This year's Hanna Holborn Gray Fellows will be presenting their research at a panel presentation on Tuesday, Sept. 24, from 4:30-6:30 p.m. in Room 224, Old Library. We're highlighting their research in a series of online profiles.
Alex Tucker '20, Classical Languages
"Soul, Spirit, and the Incarnation in Clement of Alexandria"
Abstract: Clement of Alexandria, the second-century Platonizing and Stoicizing theologian, was at pains to establish and defend his own religious doctrine against his Christian and Jewish contemporaries. His adaptation of the allegorical exegesis undertaken roughly one hundred and fifty years prior by the Jewish Platonist Philo of Alexandria allows insight into Early Christian points of contention and self-definition. Clement’s proto-orthodox doctrine of the incarnation, wherein Jesus was both human and divine rather than only human (as Jews thought) or only divine (as some now-heretical sects thought) led to his unique understanding of how the human soul relates to the divine and the human spirit. I analyze the writings of Philo, Clement, and some of their polytheist contemporaries and predecessors to understand what each author thinks and how this relates to non-Abrahamic cosmologies and understandings of humanity. Philo’s construction of the soul in relation to human spirit and to God indicates that an individual is akin to a dim mirror image of God. Clement of Alexandria, on the other hand, treats the human soul and spirit as parallels of the eternal divine Word and the Holy Spirit.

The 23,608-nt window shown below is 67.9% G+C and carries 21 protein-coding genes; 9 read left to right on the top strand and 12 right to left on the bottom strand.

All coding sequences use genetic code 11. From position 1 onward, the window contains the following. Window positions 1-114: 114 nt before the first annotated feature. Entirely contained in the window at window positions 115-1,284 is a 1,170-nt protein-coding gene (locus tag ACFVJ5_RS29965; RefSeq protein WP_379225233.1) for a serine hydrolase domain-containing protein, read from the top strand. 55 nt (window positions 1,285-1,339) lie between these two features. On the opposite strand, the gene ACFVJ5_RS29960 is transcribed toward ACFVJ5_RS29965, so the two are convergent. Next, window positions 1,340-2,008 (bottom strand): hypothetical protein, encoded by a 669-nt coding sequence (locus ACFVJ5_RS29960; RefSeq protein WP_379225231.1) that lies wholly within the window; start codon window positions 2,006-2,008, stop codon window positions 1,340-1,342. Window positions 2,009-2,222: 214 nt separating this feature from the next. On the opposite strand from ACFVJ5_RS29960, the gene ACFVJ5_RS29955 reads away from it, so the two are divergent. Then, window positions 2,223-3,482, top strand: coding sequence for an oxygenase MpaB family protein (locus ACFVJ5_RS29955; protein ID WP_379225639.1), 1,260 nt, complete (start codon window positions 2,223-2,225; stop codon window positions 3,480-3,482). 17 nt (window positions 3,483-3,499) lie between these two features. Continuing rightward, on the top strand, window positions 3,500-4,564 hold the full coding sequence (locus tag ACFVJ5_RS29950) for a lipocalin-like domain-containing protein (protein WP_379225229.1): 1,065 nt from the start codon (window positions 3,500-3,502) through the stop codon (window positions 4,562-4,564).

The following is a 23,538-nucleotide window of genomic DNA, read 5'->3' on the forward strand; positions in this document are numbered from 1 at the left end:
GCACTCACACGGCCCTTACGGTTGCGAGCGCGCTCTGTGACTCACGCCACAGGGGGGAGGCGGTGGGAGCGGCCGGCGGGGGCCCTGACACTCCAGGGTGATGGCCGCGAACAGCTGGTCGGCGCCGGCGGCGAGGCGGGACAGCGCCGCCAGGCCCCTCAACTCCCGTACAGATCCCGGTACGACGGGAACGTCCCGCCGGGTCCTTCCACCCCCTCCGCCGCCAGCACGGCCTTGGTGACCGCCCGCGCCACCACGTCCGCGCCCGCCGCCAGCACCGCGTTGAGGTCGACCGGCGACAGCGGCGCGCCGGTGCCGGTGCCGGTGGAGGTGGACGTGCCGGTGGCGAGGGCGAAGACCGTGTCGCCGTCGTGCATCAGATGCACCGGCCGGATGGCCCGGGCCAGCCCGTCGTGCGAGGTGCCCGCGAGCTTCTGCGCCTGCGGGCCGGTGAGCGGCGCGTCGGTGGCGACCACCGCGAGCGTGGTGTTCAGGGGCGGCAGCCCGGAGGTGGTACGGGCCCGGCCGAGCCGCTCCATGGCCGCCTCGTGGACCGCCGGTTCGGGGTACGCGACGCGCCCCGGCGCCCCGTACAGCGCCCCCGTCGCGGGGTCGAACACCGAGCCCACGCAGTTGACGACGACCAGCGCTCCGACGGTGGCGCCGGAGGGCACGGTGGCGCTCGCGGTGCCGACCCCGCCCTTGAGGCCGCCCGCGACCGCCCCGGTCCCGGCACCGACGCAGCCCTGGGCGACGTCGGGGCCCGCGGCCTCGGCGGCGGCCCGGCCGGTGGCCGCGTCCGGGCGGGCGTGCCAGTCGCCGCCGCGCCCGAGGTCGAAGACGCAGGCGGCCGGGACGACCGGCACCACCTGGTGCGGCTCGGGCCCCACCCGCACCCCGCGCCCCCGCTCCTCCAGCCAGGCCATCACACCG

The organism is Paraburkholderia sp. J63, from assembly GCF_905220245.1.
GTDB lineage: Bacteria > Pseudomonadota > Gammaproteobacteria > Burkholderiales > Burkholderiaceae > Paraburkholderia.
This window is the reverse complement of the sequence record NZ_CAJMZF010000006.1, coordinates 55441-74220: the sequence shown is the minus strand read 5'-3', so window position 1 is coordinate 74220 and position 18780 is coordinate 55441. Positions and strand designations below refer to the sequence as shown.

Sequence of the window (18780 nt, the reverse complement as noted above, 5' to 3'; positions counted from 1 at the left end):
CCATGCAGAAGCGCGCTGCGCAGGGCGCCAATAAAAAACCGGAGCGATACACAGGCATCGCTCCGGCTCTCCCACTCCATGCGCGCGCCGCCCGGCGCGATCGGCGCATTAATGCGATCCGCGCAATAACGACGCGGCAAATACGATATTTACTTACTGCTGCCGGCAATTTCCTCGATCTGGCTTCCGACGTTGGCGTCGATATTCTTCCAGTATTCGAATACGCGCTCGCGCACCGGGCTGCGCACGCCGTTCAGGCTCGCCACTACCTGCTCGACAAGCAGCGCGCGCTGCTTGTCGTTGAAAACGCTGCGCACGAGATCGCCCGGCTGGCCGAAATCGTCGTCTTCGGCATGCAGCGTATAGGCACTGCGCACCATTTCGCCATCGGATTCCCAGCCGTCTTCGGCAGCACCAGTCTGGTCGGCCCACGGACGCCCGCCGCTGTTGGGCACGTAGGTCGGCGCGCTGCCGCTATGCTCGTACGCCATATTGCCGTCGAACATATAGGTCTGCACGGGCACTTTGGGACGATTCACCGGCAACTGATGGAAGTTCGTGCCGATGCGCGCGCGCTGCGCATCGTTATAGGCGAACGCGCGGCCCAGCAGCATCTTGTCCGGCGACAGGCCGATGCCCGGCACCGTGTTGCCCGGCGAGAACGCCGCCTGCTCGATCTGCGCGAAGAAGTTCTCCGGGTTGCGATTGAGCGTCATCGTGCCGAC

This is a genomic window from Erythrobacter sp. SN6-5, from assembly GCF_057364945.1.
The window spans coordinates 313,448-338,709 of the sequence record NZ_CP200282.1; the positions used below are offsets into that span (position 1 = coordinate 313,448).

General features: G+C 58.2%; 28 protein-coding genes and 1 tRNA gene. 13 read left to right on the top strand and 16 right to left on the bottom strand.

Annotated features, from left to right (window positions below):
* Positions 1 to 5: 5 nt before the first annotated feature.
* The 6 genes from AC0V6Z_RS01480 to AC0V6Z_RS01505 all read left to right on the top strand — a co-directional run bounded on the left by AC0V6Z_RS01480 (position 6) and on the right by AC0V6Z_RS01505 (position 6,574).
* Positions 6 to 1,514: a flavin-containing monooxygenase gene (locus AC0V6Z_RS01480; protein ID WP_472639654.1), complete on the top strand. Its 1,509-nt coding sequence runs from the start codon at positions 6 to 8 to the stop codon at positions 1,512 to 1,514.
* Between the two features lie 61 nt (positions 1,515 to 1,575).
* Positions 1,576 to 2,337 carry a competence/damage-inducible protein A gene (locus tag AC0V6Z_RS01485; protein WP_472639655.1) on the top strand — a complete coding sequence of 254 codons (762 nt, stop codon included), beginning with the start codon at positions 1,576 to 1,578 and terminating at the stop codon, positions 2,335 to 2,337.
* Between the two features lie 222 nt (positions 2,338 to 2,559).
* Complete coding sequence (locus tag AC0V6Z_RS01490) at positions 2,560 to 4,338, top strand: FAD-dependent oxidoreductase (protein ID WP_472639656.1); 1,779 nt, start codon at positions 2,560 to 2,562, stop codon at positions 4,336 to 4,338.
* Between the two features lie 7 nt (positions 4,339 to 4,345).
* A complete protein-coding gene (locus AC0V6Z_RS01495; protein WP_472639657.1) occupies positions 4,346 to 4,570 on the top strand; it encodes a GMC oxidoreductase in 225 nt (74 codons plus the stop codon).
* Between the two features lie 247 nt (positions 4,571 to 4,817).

Was there anything surprising about the work you did for your project?
At the beginning of my project, I had a bunch of questions that I thought would only be useful for helping me avoid making easy but anachronistic assumptions. These questions ended up being central to my work.
What was the highlight of your work?
The highlight of my work, looking back, was the thing that (at the time) felt like the absolute lowest point. It's very difficult to find editions of some of this stuff in Greek, so I had been using scholarship without checking the translated quotes against the original Greek for the first couple of weeks. When I did go digging for the originals, I found out that the passages from ancient texts that these people were citing contradicted their arguments. I couldn't rely on what other scholars had said about some of these things, so I had to meticulously go through it all from scratch. It was frustrating at the time, but it was also at this moment that things really came together for me and I found the missing puzzle piece that would become a huge part of my argument.
How will you use your research in future studies?
It's valuable to be able to say, "I know I can do independent research because I've done it before." I'm currently heading into a senior thesis about something vaguely related, and now that I've already gone through the process of research and writing, I feel more prepared than I otherwise would have. I also got very comfortable with certain research tools, like the Thesaurus Linguae Graecae (TLG), which is cumbersome to use but an absolute life-saver.
The Hanna Holborn Gray Fellowships offer funded independent research in the humanities. Each summer, Bryn Mawr College awards up to 15 students a summer fellowship of $4,500 to undertake an independent research project in the humanities or humanistic social sciences. The research may either be the beginning of the senior thesis or a project that stands alone, but is relevant to their intellectual interests and must be supported by a faculty advisor.